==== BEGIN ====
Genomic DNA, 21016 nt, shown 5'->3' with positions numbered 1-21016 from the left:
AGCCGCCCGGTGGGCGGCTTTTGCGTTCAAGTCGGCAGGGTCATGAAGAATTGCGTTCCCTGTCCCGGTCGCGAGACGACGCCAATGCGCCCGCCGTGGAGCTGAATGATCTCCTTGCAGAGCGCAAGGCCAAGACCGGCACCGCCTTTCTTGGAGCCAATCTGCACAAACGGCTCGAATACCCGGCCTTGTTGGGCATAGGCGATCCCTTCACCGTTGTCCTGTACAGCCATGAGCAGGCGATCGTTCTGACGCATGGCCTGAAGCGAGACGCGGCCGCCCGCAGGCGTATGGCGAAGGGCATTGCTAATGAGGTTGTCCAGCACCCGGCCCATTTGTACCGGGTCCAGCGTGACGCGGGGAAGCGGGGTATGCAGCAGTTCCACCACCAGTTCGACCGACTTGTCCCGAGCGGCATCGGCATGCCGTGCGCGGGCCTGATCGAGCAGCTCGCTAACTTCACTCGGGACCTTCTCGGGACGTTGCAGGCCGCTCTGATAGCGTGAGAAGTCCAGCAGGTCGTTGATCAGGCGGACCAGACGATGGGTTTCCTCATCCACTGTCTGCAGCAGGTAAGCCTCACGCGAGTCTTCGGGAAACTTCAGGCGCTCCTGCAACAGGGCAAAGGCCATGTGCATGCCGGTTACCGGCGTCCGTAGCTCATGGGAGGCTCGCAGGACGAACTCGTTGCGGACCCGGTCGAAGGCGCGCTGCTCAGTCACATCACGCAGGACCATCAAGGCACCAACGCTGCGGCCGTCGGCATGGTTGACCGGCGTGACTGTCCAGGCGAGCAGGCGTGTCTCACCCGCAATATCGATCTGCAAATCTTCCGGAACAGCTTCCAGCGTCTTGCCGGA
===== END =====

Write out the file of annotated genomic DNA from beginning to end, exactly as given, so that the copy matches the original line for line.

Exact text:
Genomic DNA, 21016 nt, shown 5'->3' with positions numbered 1-21016 from the left:
AGCCGCCCGGTGGGCGGCTTTTGCGTTCAAGTCGGCAGGGTCATGAAGAATTGCGTTCCCTGTCCCGGTCGCGAGACGACGCCAATGCGCCCGCCGTGGAGCTGAATGATCTCCTTGCAGAGCGCAAGGCCAAGACCGGCACCGCCTTTCTTGGAGCCAATCTGCACAAACGGCTCGAATACCCGGCCTTGTTGGGCATAGGCGATCCCTTCACCGTTGTCCTGTACAGCCATGAGCAGGCGATCGTTCTGACGCATGGCCTGAAGCGAGACGCGGCCGCCCGCAGGCGTATGGCGAAGGGCATTGCTAATGAGGTTGTCCAGCACCCGGCCCATTTGTACCGGGTCCAGCGTGACGCGGGGAAGCGGGGTATGCAGCAGTTCCACCACCAGTTCGACCGACTTGTCCCGAGCGGCATCGGCATGCCGTGCGCGGGCCTGATCGAGCAGCTCGCTAACTTCACTCGGGACCTTCTCGGGACGTTGCAGGCCGCTCTGATAGCGTGAGAAGTCCAGCAGGTCGTTGATCAGGCGGACCAGACGATGGGTTTCCTCATCCACTGTCTGCAGCAGGTAAGCCTCACGCGAGTCTTCGGGAAACTTCAGGCGCTCCTGCAACAGGGCAAAGGCCATGTGCATGCCGGTTACCGGCGTCCGTAGCTCATGGGAGGCTCGCAGGACGAACTCGTTGCGGACCCGGTCGAAGGCGCGCTGCTCAGTCACATCACGCAGGACCATCAAGGCACCAACGCTGCGGCCGTCGGCATGGTTGACCGGCGTGACTGTCCAGGCGAGCAGGCGTGTCTCACCCGCAATATCGATCTGCAAATCTTCCGGAACAGCTTCCAGCGTCTTGCCGGA